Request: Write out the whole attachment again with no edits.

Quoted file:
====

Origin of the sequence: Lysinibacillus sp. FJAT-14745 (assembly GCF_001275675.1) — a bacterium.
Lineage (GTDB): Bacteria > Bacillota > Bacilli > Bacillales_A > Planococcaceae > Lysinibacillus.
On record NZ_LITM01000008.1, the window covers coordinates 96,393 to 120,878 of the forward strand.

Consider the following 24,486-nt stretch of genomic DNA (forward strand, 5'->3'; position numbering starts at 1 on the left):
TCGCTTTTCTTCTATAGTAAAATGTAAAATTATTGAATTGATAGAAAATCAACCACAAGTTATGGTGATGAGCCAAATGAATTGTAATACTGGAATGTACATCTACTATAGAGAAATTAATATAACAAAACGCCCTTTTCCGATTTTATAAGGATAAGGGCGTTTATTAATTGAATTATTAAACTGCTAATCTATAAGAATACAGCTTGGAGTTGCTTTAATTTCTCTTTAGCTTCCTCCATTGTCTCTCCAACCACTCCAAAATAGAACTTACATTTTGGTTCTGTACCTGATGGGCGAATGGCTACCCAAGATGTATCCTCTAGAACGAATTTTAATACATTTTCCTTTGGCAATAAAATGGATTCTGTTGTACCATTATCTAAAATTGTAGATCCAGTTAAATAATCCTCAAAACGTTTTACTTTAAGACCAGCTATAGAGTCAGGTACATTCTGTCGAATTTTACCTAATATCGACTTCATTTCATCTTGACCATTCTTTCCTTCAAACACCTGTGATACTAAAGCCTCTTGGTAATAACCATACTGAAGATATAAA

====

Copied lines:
Origin of the sequence: Lysinibacillus sp. FJAT-14745 (assembly GCF_001275675.1) — a bacterium.
Lineage (GTDB): Bacteria > Bacillota > Bacilli > Bacillales_A > Planococcaceae > Lysinibacillus.
On record NZ_LITM01000008.1, the window covers coordinates 96,393 to 120,878 of the forward strand.

Consider the following 24,486-nt stretch of genomic DNA (forward strand, 5'->3'; position numbering starts at 1 on the left):
TCGCTTTTCTTCTATAGTAAAATGTAAAATTATTGAATTGATAGAAAATCAACCACAAGTTATGGTGATGAGCCAAATGAATTGTAATACTGGAATGTACATCTACTATAGAGAAATTAATATAACAAAACGCCCTTTTCCGATTTTATAAGGATAAGGGCGTTTATTAATTGAATTATTAAACTGCTAATCTATAAGAATACAGCTTGGAGTTGCTTTAATTTCTCTTTAGCTTCCTCCATTGTCTCTCCAACCACTCCAAAATAGAACTTACATTTTGGTTCTGTACCTGATGGGCGAATGGCTACCCAAGATGTATCCTCTAGAACGAATTTTAATACATTTTCCTTTGGCAATAAAATGGATTCTGTTGTACCATTATCTAAAATTGTAGATCCAGTTAAATAATCCTCAAAACGTTTTACTTTAAGACCAGCTATAGAGTCAGGTACATTCTGTCGAATTTTACCTAATATCGACTTCATTTCATCTTGACCATTCTTTCCTTCAAACACCTGTGATACTAAAGCCTCTTGGTAATAACCATACTGAAGATATAAA